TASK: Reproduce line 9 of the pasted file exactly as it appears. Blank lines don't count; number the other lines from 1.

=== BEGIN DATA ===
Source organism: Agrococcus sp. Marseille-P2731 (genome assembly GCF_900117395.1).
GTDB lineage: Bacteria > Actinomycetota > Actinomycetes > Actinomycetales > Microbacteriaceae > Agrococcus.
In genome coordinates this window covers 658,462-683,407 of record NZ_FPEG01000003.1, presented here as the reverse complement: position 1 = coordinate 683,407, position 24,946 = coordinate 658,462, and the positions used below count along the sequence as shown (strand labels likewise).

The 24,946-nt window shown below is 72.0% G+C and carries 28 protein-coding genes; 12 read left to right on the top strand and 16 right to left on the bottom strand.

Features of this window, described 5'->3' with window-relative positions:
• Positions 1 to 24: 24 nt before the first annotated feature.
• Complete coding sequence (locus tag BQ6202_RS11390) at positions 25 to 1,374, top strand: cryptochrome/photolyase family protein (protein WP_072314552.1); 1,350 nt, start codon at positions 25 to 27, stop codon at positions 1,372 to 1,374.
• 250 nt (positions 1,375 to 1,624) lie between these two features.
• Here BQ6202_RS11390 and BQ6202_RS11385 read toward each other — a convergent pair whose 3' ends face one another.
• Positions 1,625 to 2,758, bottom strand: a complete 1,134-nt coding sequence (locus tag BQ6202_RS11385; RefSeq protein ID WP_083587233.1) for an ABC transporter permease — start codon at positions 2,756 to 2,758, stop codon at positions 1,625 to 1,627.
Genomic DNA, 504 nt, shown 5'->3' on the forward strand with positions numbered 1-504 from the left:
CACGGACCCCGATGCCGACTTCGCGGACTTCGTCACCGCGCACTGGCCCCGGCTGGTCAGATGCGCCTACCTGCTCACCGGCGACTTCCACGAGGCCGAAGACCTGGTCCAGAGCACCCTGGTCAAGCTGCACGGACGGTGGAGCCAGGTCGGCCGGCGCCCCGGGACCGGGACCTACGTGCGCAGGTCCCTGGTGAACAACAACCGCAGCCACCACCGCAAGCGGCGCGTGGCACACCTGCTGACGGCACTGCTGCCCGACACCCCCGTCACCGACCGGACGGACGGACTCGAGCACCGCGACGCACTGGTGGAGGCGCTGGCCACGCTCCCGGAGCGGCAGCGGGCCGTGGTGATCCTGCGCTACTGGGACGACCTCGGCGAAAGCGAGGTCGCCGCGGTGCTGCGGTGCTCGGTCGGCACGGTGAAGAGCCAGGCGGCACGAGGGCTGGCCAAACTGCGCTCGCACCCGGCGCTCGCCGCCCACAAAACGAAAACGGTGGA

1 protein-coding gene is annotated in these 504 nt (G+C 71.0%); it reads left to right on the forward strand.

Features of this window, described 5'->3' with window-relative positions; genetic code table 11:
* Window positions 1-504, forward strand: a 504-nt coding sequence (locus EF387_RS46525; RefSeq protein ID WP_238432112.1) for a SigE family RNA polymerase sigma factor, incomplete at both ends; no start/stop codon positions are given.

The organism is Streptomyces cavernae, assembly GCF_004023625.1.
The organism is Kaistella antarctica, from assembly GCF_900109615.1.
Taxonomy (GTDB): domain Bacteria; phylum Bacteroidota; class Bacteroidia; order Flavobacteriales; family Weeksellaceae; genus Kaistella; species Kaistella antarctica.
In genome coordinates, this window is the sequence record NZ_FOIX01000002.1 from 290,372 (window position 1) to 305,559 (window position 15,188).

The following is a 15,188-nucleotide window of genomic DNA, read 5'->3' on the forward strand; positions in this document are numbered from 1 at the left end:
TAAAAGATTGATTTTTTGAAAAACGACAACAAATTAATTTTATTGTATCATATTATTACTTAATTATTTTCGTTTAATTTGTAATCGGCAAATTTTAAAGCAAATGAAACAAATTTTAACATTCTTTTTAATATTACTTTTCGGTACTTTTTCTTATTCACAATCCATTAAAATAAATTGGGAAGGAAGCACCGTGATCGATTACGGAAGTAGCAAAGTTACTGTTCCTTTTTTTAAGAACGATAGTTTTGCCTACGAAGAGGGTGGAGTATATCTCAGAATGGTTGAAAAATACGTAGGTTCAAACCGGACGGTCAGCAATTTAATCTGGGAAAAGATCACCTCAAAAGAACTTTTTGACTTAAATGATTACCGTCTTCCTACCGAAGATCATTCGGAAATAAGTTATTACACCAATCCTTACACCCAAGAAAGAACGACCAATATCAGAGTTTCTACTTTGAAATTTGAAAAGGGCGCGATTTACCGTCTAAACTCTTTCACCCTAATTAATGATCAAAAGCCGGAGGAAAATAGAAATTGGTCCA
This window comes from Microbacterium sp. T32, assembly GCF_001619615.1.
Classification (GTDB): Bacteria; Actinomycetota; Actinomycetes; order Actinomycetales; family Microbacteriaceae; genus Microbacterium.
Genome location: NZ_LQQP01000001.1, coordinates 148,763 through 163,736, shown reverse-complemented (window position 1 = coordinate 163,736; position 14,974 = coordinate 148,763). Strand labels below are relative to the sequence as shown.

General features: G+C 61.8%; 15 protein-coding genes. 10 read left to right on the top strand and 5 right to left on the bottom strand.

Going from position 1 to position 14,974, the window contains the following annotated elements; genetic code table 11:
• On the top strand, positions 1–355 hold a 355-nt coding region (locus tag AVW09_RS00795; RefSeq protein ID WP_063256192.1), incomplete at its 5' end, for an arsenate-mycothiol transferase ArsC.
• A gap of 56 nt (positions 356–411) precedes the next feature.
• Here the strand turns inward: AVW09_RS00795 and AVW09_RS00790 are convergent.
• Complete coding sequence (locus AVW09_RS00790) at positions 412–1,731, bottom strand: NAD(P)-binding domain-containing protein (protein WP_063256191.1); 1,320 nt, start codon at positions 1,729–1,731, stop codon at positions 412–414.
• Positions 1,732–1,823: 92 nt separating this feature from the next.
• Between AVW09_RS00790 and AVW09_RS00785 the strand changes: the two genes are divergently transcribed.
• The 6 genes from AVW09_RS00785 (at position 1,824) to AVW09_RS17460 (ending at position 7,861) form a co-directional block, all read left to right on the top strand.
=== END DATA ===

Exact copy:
• Here BQ6202_RS11390 and BQ6202_RS11385 read toward each other — a convergent pair whose 3' ends face one another.